One of my research tasks here at Friedsam Memorial Library’s Merton Archives was NOT to peruse their entire collection of Jubilee magazine, a crazy Catholic arts and culture magazine that flourished from 1953 to 1966. But I couldn’t resist, being utterly fascinated with that now-extinct, almost quaint, Catholic intelligentsia milieu. I particularly enjoyed Wilfrid Sheed’s snarky but splendid reviews of then current, now classic, movies of the era (about The Nun’s Story, he writes: “Compared with the usual run of religious marzipan, it would have to be called an adult movie.”
And then, in the Sept. 1962 issue, is this scathing take on Philip Roth’s second novel after Goodbye Columbus, a book called Letting Go. The reviewer is the late drama critic Richard Gilson, perhaps better known for a memoir describing his conversion from Judaism to Catholicism and then his rejection of Catholicism altogether. The Jubilee review’s title was: When an Author Lets Go; Or, the Corrupting Influence of $20,000. (which I guess was a pretty good advance for 1962). “…Despite intermittent virtues, a massive failure and a depressing failure, although, if we are still educable, an exemplary one. It teaches the lesson that you shouldn’t attempt Everest with equipment designed for Mount Marcy, or swim the Hellespont with a heavy cold. Or get rich too fast.” And then he goes on: “Philip Roth may yet become a novelist. But only when he stops making like one: A trim unfettered cat is better, and more effective, than a cat in a lion’s skin.”
And of course, Philip Roth is one of our literary lions today, while Gilson is one of those guys you have to Google. Now I’ve never read Letting Go, so I couldn’t tell you whether Gilson was on or off base about it. But the lesson here is…?? Things are pretty funny in retrospect. And also, vituperative reviews are probably not worth worrying about.
But there’s a big difference between vituperative reviews of the 1960s and today’s potshots on Amazon. First of all, reviews used to be longer…and better written. You can still see excellent long-form criticism in the New York Times and other literary review magazines, but the trend seems to be that reviewers won’t waste their time with a book unless they like it, and want to promote it. And truth be told, watching one writer get creatively snarky with another can be a lot of fun. Today’s bad reviews are usually just stupidly snarky, mean without justification or any real insight behind the knives and arrows, such as: “Interesting idea but someone should have proofread this.” (Hmm, where did that one come from…?)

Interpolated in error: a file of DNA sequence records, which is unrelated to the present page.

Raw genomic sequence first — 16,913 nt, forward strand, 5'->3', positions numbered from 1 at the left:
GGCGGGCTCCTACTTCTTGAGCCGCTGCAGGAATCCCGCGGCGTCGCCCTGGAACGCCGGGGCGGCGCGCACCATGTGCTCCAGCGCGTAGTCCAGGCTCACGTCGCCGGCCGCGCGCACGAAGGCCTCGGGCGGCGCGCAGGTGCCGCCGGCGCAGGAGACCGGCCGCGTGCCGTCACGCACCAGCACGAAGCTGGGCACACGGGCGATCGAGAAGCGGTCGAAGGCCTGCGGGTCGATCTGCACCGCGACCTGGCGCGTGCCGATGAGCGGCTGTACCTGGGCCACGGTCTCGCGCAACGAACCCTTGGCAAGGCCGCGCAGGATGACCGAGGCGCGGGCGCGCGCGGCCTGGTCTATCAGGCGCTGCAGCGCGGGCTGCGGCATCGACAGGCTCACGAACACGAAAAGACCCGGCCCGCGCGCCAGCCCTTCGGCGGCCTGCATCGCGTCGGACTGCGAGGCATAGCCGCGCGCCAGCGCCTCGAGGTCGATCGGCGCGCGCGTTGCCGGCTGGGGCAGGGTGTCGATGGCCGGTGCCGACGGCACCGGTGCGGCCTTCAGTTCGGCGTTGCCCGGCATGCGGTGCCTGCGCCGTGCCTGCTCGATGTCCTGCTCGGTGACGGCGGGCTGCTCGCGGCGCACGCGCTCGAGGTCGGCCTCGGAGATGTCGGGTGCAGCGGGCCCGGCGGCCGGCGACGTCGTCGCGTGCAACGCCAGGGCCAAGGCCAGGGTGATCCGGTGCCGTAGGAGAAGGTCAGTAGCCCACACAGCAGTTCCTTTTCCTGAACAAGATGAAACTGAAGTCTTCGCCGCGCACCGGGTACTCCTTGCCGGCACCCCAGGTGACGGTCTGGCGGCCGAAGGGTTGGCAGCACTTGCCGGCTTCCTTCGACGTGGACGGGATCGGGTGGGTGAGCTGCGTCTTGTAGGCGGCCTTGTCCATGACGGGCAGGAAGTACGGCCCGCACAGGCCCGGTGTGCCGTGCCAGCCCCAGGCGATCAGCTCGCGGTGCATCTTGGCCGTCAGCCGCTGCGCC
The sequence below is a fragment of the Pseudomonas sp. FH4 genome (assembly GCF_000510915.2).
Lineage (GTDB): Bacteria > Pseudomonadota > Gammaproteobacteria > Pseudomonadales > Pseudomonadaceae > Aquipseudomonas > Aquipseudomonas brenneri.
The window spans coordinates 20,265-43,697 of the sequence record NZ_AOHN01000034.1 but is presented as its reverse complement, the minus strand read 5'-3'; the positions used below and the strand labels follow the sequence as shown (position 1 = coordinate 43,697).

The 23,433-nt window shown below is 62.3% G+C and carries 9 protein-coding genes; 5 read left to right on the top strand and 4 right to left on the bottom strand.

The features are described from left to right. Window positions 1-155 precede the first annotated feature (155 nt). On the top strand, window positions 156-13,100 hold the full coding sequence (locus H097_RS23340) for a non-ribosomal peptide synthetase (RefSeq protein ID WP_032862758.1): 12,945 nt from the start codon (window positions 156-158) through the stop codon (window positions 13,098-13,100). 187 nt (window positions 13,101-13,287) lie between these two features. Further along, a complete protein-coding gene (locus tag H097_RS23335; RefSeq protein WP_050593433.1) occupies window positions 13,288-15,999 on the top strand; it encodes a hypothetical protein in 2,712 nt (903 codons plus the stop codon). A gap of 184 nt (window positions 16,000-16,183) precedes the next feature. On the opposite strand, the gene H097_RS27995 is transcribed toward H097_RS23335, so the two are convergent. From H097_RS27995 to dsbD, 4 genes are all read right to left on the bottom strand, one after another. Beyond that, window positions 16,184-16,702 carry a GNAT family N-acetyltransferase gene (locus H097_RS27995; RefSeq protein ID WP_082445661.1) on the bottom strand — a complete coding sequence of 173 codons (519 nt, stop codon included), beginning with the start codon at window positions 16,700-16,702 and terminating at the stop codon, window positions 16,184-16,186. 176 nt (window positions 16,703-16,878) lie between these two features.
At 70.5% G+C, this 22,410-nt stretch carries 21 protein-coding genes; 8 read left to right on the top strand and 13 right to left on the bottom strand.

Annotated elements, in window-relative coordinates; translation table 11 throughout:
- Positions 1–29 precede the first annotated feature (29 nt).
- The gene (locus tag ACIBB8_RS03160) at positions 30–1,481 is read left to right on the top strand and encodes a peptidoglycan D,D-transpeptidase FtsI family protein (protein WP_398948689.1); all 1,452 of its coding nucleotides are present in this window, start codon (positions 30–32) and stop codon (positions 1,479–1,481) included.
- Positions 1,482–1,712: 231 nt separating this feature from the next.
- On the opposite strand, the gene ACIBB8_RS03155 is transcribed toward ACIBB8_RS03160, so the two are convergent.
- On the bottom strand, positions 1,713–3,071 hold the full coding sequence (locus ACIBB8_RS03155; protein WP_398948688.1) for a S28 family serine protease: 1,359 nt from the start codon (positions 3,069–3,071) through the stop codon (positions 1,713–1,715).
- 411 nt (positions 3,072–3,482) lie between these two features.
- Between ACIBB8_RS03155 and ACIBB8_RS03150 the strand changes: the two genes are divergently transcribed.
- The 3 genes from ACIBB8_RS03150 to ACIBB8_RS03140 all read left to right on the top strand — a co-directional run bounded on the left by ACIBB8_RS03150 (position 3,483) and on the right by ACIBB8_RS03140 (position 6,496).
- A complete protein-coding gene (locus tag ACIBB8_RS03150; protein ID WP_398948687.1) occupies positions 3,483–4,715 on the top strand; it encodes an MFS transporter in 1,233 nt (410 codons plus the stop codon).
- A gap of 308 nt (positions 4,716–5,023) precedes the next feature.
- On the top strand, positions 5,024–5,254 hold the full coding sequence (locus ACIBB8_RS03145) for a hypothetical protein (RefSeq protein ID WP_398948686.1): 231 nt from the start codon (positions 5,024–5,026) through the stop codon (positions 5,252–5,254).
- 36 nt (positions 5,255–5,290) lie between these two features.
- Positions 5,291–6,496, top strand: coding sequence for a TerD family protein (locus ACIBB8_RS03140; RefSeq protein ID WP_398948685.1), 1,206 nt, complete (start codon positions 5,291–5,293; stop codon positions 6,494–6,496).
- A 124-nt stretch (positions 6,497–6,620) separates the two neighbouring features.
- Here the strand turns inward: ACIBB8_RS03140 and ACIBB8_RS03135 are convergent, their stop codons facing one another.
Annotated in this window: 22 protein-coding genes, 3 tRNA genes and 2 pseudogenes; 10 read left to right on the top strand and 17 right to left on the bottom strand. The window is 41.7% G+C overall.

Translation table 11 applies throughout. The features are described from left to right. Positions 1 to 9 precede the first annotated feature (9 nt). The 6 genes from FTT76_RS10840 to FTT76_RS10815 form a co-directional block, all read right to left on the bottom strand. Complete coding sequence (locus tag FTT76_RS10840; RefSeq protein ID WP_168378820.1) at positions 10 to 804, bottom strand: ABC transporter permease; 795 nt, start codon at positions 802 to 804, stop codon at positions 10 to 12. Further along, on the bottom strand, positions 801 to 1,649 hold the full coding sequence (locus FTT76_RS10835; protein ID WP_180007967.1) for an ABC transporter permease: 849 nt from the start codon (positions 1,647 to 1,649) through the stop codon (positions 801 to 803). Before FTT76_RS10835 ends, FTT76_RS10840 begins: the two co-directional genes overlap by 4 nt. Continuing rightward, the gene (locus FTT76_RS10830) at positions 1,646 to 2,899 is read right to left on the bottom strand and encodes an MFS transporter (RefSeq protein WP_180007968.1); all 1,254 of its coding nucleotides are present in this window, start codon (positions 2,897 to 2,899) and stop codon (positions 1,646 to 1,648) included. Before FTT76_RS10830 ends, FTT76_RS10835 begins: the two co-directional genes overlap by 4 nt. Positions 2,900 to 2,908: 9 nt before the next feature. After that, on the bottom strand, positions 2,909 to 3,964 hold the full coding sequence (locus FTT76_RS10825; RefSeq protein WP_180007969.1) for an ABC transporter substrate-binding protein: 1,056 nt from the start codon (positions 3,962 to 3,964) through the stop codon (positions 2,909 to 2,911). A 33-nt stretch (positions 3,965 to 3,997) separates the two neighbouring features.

A great review, I think, is one that is reader-friendly and not the work of a self-involved reviewer. Even a pan can have touches of altruism, presenting a balanced portrait of the book, noting both strengths and weaknesses, and giving justification for why the book was reviewed in the first place—even if it totally stinks. I can’t reprint the entire Gilson review here—there’s probably some kind of copyright issue—but it actually does do a bit of this, throwing some wan hope toward young Philip Roth: “You keep on…because [Roth] is after all a serious writer and not a contriver of fiction.”
“A contriver of fiction.” Now there’s something you want to avoid!